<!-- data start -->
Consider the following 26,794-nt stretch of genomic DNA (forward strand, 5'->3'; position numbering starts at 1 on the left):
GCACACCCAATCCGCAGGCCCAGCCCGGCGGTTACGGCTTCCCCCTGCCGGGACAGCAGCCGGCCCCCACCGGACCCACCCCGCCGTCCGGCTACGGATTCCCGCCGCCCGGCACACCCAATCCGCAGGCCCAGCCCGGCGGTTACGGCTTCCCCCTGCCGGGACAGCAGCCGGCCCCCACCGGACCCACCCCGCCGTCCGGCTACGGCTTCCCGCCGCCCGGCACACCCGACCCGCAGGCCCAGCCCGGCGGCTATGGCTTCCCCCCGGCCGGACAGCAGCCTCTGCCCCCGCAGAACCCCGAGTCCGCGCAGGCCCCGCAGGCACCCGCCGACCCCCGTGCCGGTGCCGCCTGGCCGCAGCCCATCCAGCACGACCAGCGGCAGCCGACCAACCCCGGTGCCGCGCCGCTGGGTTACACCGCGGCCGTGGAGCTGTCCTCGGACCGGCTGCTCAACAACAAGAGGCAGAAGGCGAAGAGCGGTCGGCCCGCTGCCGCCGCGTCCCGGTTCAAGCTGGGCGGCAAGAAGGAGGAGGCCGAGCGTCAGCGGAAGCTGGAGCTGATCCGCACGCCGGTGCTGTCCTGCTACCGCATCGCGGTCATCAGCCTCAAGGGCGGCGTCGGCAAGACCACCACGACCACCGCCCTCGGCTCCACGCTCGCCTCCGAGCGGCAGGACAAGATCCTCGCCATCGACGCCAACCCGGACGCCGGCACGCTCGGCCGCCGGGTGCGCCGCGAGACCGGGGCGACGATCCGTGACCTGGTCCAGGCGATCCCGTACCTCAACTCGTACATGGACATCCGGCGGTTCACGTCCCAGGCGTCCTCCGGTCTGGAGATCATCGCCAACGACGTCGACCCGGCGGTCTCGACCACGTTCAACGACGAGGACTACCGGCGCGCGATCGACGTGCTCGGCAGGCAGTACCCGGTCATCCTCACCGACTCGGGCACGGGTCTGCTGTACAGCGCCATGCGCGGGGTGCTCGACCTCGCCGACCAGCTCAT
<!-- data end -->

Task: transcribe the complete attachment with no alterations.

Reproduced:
Consider the following 26,794-nt stretch of genomic DNA (forward strand, 5'->3'; position numbering starts at 1 on the left):
GCACACCCAATCCGCAGGCCCAGCCCGGCGGTTACGGCTTCCCCCTGCCGGGACAGCAGCCGGCCCCCACCGGACCCACCCCGCCGTCCGGCTACGGATTCCCGCCGCCCGGCACACCCAATCCGCAGGCCCAGCCCGGCGGTTACGGCTTCCCCCTGCCGGGACAGCAGCCGGCCCCCACCGGACCCACCCCGCCGTCCGGCTACGGCTTCCCGCCGCCCGGCACACCCGACCCGCAGGCCCAGCCCGGCGGCTATGGCTTCCCCCCGGCCGGACAGCAGCCTCTGCCCCCGCAGAACCCCGAGTCCGCGCAGGCCCCGCAGGCACCCGCCGACCCCCGTGCCGGTGCCGCCTGGCCGCAGCCCATCCAGCACGACCAGCGGCAGCCGACCAACCCCGGTGCCGCGCCGCTGGGTTACACCGCGGCCGTGGAGCTGTCCTCGGACCGGCTGCTCAACAACAAGAGGCAGAAGGCGAAGAGCGGTCGGCCCGCTGCCGCCGCGTCCCGGTTCAAGCTGGGCGGCAAGAAGGAGGAGGCCGAGCGTCAGCGGAAGCTGGAGCTGATCCGCACGCCGGTGCTGTCCTGCTACCGCATCGCGGTCATCAGCCTCAAGGGCGGCGTCGGCAAGACCACCACGACCACCGCCCTCGGCTCCACGCTCGCCTCCGAGCGGCAGGACAAGATCCTCGCCATCGACGCCAACCCGGACGCCGGCACGCTCGGCCGCCGGGTGCGCCGCGAGACCGGGGCGACGATCCGTGACCTGGTCCAGGCGATCCCGTACCTCAACTCGTACATGGACATCCGGCGGTTCACGTCCCAGGCGTCCTCCGGTCTGGAGATCATCGCCAACGACGTCGACCCGGCGGTCTCGACCACGTTCAACGACGAGGACTACCGGCGCGCGATCGACGTGCTCGGCAGGCAGTACCCGGTCATCCTCACCGACTCGGGCACGGGTCTGCTGTACAGCGCCATGCGCGGGGTGCTCGACCTCGCCGACCAGCTCAT